What was once the first library in Aiken County still sits on Highway 4 east of Kitchings Mill, but efforts are under way to relocate the structure so that it can be preserved as a tribute to the eastern part of the county.

The building, which most recently served as a private residence, was built by Della and James Kitching around the turn of the 20th century.

Della, the matriarch of the now-defunct Kitchings Mill community, believed in promoting the literacy of its residents.

Della stocked the library, set up a foundation to maintain it, and dedicated it to the memory of her mother, Harriet Kitching.

Debbie Bass, the great-great-niece of Della, believes area residents helped fill the library by donating books.

In fact, the inscription on the inside cover of one book, which Bass has in her possession, reads, “To the Kitching's Mill Library: from James E. Courtney 9/18/09.”

Other inscriptions read that the fine for keeping a book out past two months is one cent per day.

Trustees of the library's foundation were, in addition to Della, Dr. W.A. Whitlock, P.K. Livingston, W.H. Brodie, Van E. Clark, Mrs. Sarah E. Courtney and Mrs. Beulah Livingston.

Della believed that a library was “instrumental in knowing the value of reading,” said Bass, who still lives in the Kitchings Mill area.

Della was a successful farmer and was a devoted patron of her church, Tabernacle Baptist. She donated the land for and built the church's first parsonage, located on what is now known as Aiken State Park Road.

She was also known for her parties; it is said she even liked to dance in the library on the stage that was once there. Della was even reportedly expelled from her church for dancing, saying, “I had God in my heart, and the devil got into my feet,” according to Bass.

“She was quite a lady, well-loved by her family,” Bass said.

After about 25 years, the foundation was no longer able to sustain the library so the property reverted to Della, according to Jerry Waters, who owned the land until very recently.

It was about that same time when the present Aiken County Public Library was established, resulting from the unification of the Dibble Memorial Library and the Aiken County Library.

A painting of the Kitching's Mill Library hangs in the Aiken County Public Library on Chesterfield Street.

The Kitchings Mill Library building was occupied by Della's descendants until 2012 when Waters received a call from the family of then-resident Virginia Surles.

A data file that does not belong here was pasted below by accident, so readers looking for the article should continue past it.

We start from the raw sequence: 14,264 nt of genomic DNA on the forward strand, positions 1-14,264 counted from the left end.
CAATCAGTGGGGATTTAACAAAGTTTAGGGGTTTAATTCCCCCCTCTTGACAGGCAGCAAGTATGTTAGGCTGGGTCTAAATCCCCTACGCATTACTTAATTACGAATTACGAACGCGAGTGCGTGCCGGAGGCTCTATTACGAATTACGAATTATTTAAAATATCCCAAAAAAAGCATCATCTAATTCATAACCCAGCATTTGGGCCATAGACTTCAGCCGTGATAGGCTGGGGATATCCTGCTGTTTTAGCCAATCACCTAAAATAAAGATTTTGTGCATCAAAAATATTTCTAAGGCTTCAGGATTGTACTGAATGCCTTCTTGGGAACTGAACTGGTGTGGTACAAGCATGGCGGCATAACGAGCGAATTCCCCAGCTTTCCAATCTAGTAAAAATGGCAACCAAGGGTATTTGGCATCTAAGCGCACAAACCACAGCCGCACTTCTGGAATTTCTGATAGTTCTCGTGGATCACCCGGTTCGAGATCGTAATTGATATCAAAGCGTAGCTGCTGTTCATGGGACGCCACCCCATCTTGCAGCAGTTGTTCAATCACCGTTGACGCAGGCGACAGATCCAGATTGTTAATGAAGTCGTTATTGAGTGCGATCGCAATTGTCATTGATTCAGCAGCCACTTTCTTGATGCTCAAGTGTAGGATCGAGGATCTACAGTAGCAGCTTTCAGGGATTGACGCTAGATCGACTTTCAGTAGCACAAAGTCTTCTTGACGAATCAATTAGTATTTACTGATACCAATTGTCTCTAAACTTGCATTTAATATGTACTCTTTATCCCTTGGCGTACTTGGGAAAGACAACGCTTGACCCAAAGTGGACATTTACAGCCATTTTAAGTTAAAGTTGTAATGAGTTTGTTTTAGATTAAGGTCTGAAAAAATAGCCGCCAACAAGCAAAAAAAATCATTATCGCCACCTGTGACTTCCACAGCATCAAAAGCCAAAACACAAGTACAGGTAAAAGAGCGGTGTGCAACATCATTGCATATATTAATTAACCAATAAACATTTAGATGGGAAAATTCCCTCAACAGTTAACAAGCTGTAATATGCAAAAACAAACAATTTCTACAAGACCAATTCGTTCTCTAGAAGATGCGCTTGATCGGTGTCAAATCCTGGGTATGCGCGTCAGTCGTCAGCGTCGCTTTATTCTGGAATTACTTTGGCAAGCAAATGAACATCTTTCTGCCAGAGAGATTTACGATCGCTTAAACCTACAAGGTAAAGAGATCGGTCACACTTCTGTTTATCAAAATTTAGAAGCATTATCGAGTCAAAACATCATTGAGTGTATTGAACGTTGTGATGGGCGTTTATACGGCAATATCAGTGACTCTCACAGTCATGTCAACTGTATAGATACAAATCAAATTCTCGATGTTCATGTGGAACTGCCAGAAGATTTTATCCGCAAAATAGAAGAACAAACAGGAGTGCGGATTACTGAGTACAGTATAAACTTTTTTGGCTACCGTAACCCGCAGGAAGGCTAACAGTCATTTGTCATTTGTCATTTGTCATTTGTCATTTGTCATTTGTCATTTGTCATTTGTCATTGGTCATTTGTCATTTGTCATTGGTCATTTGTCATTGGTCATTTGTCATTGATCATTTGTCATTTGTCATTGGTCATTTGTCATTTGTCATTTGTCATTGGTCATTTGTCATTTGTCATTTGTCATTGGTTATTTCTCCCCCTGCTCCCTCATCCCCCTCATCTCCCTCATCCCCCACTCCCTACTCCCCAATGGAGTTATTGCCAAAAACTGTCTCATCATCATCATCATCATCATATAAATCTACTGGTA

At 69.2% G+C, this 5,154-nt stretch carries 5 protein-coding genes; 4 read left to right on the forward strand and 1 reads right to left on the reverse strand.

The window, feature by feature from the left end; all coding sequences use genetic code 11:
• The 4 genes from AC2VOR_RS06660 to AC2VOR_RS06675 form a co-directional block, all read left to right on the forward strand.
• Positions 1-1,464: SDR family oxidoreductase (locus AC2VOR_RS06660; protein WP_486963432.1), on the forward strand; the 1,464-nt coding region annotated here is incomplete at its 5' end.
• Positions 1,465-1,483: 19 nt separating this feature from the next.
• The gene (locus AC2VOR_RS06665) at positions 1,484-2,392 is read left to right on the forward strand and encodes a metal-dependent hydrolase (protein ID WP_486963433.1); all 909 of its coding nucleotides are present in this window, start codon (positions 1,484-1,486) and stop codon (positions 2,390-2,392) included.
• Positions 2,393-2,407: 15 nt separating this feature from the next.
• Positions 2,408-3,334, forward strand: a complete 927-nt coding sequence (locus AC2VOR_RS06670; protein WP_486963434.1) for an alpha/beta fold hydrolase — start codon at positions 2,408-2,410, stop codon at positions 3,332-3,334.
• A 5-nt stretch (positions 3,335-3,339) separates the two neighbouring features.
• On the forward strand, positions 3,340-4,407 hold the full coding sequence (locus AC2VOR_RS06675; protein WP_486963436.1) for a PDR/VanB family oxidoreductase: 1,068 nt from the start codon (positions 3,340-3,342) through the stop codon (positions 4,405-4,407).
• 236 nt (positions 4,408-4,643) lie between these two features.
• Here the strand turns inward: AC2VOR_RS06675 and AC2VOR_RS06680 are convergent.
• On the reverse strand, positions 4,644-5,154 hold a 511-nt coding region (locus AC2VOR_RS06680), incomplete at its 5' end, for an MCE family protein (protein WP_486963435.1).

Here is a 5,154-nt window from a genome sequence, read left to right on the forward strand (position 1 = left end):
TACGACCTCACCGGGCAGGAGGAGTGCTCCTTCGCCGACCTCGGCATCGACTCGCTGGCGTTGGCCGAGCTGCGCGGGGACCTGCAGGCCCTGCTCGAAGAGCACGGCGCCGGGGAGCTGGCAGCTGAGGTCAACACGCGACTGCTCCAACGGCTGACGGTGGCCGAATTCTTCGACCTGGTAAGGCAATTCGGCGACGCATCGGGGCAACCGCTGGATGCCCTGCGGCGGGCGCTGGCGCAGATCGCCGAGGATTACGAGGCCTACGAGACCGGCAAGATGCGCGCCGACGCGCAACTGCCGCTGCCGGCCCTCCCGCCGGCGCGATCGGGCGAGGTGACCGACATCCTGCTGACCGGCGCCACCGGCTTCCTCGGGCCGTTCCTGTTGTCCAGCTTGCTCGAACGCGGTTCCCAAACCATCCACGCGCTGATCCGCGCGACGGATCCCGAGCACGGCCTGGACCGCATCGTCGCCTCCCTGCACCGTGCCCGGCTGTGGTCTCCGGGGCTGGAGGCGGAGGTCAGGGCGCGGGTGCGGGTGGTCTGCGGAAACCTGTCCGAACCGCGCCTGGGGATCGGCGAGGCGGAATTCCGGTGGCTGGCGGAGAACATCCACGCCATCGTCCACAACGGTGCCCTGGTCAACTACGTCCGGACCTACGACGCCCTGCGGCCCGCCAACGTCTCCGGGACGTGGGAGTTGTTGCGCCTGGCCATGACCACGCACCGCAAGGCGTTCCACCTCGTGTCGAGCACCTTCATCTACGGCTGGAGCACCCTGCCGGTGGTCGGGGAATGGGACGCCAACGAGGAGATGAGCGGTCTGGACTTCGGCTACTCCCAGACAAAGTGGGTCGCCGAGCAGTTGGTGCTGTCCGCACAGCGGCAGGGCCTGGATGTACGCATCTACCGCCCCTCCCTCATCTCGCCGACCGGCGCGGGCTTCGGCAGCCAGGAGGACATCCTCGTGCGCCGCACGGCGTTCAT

Surles was moving into an assisted living home and wanted Waters to assist in the preservation of the home.

To that end, Elliott Levy, the executive director of the Aiken County Historical Museum, was contacted.

The goal now is to relocate the building to the museum grounds, ideally next to the red school house.

“It has historical value. This basically brings a link (of the eastern part of the county) into the heart of Aiken County,” Levy said. “That part of Aiken County has really good history.”

Levy envisions turning the house into an exhibit with displays on Kitchings Mill, Salley, Perry, Wagener and Monetta.

“We would not only save the house, but put it to good use. We need to make sure people know about these things so they can appreciate what they have,” Levy said.

Now, the goal is to find the funds to relocate the house.

Members of Aiken County Council have said that perhaps accommodations taxes can be appropriated to finance the move.

Bass couldn't be happier of the possibilities that lie ahead.

“I'm so delighted that we will be able to preserve (the history of Kitchings Mill) in the old library that Aunt Della built for honoring her mother. She is the epitome of what makes all communities great – caring, giving and active. I can think of no better way to honor her than to preserve the library,” she said.

Bass is seeking more history on Kitchings Mill and her family. Contact her at kitchingmillhistory@gmail.com.